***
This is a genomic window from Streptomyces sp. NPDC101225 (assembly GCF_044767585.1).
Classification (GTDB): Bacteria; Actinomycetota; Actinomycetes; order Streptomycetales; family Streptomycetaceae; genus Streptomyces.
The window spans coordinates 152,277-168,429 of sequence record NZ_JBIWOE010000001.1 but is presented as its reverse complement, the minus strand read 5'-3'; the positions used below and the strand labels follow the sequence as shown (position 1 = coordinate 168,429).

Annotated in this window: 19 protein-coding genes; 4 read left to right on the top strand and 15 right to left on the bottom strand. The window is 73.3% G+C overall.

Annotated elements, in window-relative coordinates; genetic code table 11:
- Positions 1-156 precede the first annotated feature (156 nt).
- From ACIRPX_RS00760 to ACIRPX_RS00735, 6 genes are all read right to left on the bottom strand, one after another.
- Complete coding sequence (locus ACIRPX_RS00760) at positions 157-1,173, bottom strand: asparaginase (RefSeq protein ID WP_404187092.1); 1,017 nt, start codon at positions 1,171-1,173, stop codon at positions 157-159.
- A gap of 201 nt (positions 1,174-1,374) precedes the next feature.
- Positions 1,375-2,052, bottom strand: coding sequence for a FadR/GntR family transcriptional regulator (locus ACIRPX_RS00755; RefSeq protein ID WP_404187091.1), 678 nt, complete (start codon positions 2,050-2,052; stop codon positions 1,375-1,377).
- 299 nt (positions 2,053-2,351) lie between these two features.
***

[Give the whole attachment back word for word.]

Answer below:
This is a genomic window from Streptomyces sp. NPDC101225 (assembly GCF_044767585.1).
Classification (GTDB): Bacteria; Actinomycetota; Actinomycetes; order Streptomycetales; family Streptomycetaceae; genus Streptomyces.
The window spans coordinates 152,277-168,429 of sequence record NZ_JBIWOE010000001.1 but is presented as its reverse complement, the minus strand read 5'-3'; the positions used below and the strand labels follow the sequence as shown (position 1 = coordinate 168,429).

Annotated in this window: 19 protein-coding genes; 4 read left to right on the top strand and 15 right to left on the bottom strand. The window is 73.3% G+C overall.

Annotated elements, in window-relative coordinates; genetic code table 11:
- Positions 1-156 precede the first annotated feature (156 nt).
- From ACIRPX_RS00760 to ACIRPX_RS00735, 6 genes are all read right to left on the bottom strand, one after another.
- Complete coding sequence (locus ACIRPX_RS00760) at positions 157-1,173, bottom strand: asparaginase (RefSeq protein ID WP_404187092.1); 1,017 nt, start codon at positions 1,171-1,173, stop codon at positions 157-159.
- A gap of 201 nt (positions 1,174-1,374) precedes the next feature.
- Positions 1,375-2,052, bottom strand: coding sequence for a FadR/GntR family transcriptional regulator (locus ACIRPX_RS00755; RefSeq protein ID WP_404187091.1), 678 nt, complete (start codon positions 2,050-2,052; stop codon positions 1,375-1,377).
- 299 nt (positions 2,053-2,351) lie between these two features.